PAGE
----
Amidst its expansive galleries, the Turbine Hall remains one of the focal points to London’s Tate Modern. In the past, Olafur Eliasson and Tania Bruguera are amongst the many artists who’ve utilized the space to comment on a range of topics pertaining climate change and institutional power. Following Cecilia Vicuña’s Brain Forest Quipu installation currently on display, Ghanaian Artist El Anatsui has been selected to be the next in line.
Anatsui started his career as a professor of sculpture at the University of Nigeria in 1975. His approach to teaching, emblematic of his own art today, was highly conceptual in the way he encouraged people to use materials available in the natural and built environment. Fast forward to the 2000’s, Anatsui began creating his signature bottle-cap sculptures as a commentary on how alcohol was used as barter during colonial trade across Africa.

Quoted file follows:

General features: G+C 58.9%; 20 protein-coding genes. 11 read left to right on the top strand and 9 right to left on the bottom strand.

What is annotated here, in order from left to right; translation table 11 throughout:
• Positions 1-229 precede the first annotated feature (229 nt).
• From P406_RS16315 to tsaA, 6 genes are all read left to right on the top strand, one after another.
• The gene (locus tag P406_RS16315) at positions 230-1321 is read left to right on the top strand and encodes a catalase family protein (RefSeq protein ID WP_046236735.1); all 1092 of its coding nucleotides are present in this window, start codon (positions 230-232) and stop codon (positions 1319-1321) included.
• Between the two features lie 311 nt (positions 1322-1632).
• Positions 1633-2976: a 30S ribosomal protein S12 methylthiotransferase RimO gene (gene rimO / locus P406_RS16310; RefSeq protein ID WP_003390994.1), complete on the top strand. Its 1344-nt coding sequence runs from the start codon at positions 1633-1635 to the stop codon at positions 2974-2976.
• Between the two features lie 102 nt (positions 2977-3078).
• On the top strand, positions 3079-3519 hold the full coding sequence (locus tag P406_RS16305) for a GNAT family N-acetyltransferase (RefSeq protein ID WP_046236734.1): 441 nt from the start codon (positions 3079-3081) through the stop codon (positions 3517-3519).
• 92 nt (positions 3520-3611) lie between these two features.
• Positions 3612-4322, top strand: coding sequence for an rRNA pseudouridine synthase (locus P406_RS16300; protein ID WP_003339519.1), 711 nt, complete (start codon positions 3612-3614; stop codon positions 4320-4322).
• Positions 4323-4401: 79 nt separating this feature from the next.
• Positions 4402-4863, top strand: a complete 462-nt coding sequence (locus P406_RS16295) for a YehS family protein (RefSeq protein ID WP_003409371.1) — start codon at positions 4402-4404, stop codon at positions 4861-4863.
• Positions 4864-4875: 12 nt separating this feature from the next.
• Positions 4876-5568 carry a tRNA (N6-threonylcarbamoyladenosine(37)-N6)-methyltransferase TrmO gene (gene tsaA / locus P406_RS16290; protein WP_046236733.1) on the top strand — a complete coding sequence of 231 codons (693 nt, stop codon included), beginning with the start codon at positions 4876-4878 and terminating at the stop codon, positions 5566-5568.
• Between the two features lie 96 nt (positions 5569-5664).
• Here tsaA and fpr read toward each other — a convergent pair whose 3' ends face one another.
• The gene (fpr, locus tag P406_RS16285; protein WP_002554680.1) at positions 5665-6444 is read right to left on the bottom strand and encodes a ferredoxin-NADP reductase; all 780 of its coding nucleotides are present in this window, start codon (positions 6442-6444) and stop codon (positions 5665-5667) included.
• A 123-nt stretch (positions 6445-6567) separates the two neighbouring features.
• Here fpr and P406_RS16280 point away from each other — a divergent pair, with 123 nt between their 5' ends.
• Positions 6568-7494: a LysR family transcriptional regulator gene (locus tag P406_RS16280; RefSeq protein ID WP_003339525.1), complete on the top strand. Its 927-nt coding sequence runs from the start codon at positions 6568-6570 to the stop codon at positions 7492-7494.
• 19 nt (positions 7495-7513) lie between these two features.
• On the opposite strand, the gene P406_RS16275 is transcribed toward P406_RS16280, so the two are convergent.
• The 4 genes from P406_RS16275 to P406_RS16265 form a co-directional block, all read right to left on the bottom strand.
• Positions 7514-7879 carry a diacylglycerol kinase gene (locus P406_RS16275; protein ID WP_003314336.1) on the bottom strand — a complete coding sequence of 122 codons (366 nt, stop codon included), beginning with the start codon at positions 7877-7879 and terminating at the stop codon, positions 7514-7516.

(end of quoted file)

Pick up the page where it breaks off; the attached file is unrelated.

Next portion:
In 2007, the artist stole the show at the Venice Biennale for his Fresh and Fading Memories tapestry, a towering artwork made of copper and liquor bottle caps, which symbolically hung atop the façade of the 15th Century Palazzo Fortuny. Eight years later, Anatsui was the recipient of the Venice Biennale’s Golden Lion for Lifetime Achievement.
“My work has freedom as its watchword, the idea of freedom being able to shape itself or get shaped in different ways,” said the artist in a past interview. “Each time it is an opportunity to do something new. This has been my principle leading up to the bottle cap series,” Anatsui added.
Presented in collaboration with Hyundai since 2015, Anatsui’s installation will go on view in the Turbine Hall of the Tate Modern from October 10 to April 14, 2024.
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